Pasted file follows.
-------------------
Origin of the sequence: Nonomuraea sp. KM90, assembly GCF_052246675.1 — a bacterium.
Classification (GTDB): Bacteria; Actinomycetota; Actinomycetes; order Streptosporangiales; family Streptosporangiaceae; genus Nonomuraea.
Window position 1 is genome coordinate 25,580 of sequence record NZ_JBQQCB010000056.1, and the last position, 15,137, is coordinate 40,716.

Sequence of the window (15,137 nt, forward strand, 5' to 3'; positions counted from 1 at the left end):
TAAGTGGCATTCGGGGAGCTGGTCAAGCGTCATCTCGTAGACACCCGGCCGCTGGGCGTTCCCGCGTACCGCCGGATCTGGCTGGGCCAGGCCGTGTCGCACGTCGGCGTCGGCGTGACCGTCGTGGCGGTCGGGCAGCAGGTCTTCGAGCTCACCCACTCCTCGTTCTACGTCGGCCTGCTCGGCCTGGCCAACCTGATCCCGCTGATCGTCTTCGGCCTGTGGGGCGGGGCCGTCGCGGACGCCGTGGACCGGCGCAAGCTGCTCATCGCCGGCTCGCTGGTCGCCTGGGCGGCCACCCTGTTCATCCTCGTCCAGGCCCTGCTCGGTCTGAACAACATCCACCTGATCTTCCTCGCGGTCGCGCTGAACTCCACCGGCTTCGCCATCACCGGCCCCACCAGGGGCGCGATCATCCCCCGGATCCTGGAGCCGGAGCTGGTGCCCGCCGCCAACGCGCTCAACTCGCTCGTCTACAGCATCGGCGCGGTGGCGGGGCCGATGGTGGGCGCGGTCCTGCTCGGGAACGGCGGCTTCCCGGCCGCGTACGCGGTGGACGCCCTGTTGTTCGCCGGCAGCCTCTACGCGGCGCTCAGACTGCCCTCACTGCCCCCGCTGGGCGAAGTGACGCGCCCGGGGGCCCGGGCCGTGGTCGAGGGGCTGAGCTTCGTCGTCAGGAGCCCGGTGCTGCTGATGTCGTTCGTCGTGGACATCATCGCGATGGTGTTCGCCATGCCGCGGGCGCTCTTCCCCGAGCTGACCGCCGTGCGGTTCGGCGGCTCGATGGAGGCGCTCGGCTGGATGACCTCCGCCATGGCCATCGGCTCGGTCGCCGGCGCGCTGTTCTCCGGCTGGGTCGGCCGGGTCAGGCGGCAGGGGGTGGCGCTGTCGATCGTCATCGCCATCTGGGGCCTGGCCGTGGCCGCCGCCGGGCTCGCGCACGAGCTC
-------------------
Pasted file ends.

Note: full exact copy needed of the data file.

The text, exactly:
Origin of the sequence: Nonomuraea sp. KM90, assembly GCF_052246675.1 — a bacterium.
Classification (GTDB): Bacteria; Actinomycetota; Actinomycetes; order Streptosporangiales; family Streptosporangiaceae; genus Nonomuraea.
Window position 1 is genome coordinate 25,580 of sequence record NZ_JBQQCB010000056.1, and the last position, 15,137, is coordinate 40,716.

Sequence of the window (15,137 nt, forward strand, 5' to 3'; positions counted from 1 at the left end):
TAAGTGGCATTCGGGGAGCTGGTCAAGCGTCATCTCGTAGACACCCGGCCGCTGGGCGTTCCCGCGTACCGCCGGATCTGGCTGGGCCAGGCCGTGTCGCACGTCGGCGTCGGCGTGACCGTCGTGGCGGTCGGGCAGCAGGTCTTCGAGCTCACCCACTCCTCGTTCTACGTCGGCCTGCTCGGCCTGGCCAACCTGATCCCGCTGATCGTCTTCGGCCTGTGGGGCGGGGCCGTCGCGGACGCCGTGGACCGGCGCAAGCTGCTCATCGCCGGCTCGCTGGTCGCCTGGGCGGCCACCCTGTTCATCCTCGTCCAGGCCCTGCTCGGTCTGAACAACATCCACCTGATCTTCCTCGCGGTCGCGCTGAACTCCACCGGCTTCGCCATCACCGGCCCCACCAGGGGCGCGATCATCCCCCGGATCCTGGAGCCGGAGCTGGTGCCCGCCGCCAACGCGCTCAACTCGCTCGTCTACAGCATCGGCGCGGTGGCGGGGCCGATGGTGGGCGCGGTCCTGCTCGGGAACGGCGGCTTCCCGGCCGCGTACGCGGTGGACGCCCTGTTGTTCGCCGGCAGCCTCTACGCGGCGCTCAGACTGCCCTCACTGCCCCCGCTGGGCGAAGTGACGCGCCCGGGGGCCCGGGCCGTGGTCGAGGGGCTGAGCTTCGTCGTCAGGAGCCCGGTGCTGCTGATGTCGTTCGTCGTGGACATCATCGCGATGGTGTTCGCCATGCCGCGGGCGCTCTTCCCCGAGCTGACCGCCGTGCGGTTCGGCGGCTCGATGGAGGCGCTCGGCTGGATGACCTCCGCCATGGCCATCGGCTCGGTCGCCGGCGCGCTGTTCTCCGGCTGGGTCGGCCGGGTCAGGCGGCAGGGGGTGGCGCTGTCGATCGTCATCGCCATCTGGGGCCTGGCCGTGGCCGCCGCCGGGCTCGCGCACGAGCTC